After all, the threat of divorce looms large for many of today's brides- and grooms-to-be. And according to a study by Jay D. Teachman (Childhood Living Arrangements and the Intergenerational Transmission of Divorce), parental divorce has a significant effect
Liz and Tyson recently got engaged during a trip to Pennsylvania's Pocono Mountains. Liz believes the time commitment involved with answering the questions in Don't You Dare Get Married was an invaluable investment in their long-term happiness as a couple. She found every chapter of the book worthwhile, especially the chapter on religion, which is a complicated matter in her relationship. "Tyson comes from a churchgoing family; his dad is actually a minister," Liz explains. "I come from a split-religion home where my mother is Catholic and my father is Jewish. As a result, we had very different views on how to incorporate religion into our children's lives and whether or not to baptize them. But the basis of a good marriage is two people who really care about each other and are willing to tough it out, even when they don't agree." She says that discussing each issue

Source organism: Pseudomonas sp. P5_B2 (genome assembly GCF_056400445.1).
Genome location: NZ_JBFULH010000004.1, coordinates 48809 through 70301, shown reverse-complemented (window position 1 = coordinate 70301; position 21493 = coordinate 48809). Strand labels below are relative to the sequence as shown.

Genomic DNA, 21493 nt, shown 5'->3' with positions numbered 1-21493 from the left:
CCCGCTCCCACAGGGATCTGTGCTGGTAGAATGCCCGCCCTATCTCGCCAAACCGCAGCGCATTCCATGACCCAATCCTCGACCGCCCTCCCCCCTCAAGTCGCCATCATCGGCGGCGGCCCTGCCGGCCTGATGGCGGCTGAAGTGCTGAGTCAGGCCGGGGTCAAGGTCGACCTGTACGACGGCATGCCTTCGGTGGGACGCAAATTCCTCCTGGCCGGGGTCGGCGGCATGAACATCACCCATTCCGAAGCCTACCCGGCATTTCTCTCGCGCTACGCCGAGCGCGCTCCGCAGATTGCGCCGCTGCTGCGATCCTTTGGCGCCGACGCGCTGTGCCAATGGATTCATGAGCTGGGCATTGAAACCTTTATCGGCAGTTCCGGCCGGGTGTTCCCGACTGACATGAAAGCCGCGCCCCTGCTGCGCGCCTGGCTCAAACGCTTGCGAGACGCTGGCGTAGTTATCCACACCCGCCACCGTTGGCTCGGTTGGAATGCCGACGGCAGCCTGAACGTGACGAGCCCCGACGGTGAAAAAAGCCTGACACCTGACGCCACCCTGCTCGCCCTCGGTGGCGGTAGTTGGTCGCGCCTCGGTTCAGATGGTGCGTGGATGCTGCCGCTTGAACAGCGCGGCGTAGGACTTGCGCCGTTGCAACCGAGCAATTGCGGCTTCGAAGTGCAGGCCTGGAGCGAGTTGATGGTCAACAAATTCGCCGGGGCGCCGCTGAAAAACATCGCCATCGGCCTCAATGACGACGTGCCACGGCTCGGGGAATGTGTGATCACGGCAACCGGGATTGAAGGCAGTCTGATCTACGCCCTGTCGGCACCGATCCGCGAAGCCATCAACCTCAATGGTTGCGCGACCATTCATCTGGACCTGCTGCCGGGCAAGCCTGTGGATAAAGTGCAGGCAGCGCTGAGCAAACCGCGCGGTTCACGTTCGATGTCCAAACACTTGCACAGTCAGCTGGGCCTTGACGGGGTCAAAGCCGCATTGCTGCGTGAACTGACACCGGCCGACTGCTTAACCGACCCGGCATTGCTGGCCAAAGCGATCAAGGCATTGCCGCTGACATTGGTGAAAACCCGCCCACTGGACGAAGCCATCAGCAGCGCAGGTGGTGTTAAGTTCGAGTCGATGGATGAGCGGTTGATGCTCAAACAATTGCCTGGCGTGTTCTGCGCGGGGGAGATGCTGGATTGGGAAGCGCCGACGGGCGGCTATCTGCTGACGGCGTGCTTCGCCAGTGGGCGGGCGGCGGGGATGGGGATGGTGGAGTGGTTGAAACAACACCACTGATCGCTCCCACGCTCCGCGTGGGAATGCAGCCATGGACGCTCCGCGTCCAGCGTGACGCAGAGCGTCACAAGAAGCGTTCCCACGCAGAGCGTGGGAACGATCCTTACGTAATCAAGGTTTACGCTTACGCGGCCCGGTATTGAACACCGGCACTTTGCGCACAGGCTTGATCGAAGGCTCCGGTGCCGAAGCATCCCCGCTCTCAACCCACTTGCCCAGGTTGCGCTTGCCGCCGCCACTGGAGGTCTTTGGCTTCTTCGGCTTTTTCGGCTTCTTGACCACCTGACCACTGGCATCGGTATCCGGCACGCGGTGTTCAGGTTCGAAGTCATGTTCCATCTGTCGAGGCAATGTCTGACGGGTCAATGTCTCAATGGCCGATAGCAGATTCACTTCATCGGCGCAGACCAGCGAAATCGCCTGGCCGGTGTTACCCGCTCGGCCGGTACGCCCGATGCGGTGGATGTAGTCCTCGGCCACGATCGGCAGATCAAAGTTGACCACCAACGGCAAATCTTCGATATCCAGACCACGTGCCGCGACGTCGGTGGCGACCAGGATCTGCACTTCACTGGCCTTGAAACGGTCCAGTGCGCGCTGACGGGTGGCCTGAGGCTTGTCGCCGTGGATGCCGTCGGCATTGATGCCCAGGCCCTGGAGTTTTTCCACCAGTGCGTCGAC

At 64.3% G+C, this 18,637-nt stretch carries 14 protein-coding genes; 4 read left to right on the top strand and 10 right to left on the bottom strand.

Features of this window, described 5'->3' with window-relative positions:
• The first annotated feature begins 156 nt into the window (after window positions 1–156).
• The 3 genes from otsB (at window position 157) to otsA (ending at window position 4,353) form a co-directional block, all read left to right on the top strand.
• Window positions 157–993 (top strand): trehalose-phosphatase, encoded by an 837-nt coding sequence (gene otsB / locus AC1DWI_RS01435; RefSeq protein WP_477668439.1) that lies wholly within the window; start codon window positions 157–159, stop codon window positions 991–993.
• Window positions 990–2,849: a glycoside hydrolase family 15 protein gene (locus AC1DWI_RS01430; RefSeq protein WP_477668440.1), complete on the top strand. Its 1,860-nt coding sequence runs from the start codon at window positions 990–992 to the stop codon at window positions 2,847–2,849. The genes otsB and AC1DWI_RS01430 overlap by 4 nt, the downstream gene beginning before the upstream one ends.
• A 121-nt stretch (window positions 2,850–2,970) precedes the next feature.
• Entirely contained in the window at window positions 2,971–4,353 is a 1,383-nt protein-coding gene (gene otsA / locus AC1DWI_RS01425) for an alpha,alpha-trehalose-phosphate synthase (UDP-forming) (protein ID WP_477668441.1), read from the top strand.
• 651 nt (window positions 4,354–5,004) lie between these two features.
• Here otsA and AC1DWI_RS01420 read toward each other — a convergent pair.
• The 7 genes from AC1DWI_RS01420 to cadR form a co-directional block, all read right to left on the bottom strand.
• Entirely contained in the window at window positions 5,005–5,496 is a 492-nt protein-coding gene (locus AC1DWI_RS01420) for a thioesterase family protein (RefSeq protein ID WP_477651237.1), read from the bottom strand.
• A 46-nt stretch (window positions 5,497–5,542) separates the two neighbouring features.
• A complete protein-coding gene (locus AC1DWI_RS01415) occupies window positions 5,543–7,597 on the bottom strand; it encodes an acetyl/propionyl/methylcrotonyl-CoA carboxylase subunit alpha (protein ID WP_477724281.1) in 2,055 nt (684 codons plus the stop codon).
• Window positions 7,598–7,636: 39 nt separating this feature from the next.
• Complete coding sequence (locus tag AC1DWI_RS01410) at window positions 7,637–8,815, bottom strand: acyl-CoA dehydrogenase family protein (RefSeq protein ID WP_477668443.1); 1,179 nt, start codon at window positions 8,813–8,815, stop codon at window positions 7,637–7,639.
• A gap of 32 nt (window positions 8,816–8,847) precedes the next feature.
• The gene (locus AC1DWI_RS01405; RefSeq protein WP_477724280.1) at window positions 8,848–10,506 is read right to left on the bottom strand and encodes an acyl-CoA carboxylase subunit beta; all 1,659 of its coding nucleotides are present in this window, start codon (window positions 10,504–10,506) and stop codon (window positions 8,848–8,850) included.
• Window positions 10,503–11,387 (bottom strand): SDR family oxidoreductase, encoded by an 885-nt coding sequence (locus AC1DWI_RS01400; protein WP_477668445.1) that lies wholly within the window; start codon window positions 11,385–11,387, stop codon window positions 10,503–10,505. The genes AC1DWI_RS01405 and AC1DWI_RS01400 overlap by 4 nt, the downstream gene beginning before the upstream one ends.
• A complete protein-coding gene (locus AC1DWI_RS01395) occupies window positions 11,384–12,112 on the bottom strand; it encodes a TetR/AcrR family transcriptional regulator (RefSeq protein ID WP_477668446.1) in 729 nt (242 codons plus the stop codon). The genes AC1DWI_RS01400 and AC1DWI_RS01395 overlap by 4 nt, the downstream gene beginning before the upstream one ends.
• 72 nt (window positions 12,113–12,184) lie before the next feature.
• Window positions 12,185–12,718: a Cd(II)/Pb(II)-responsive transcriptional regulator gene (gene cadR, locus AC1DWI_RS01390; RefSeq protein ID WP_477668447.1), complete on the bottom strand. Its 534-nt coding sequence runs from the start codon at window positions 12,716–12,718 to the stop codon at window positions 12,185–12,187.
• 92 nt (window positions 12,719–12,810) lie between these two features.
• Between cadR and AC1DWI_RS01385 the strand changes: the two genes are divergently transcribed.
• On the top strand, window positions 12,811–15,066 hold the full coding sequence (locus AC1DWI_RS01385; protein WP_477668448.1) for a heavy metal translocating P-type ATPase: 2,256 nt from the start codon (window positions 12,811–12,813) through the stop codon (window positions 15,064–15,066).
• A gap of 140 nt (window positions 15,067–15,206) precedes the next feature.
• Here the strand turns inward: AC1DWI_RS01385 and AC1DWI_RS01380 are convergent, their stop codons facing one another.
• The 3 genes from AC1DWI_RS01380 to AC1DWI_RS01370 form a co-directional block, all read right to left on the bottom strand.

But she also acknowledges that marriage is always a leap of faith to some degree. Dr. Shoshanna agrees: "Even if the person is perfect for you when you wed, change is inevitable. Each will grow, possibly in different ways. It is not what happens that counts as much as how they both handle it. A good relationship involves attention, quality time, communication and play. When both are on the same page in this area, that is the best way to 'divorce proof' a marriage."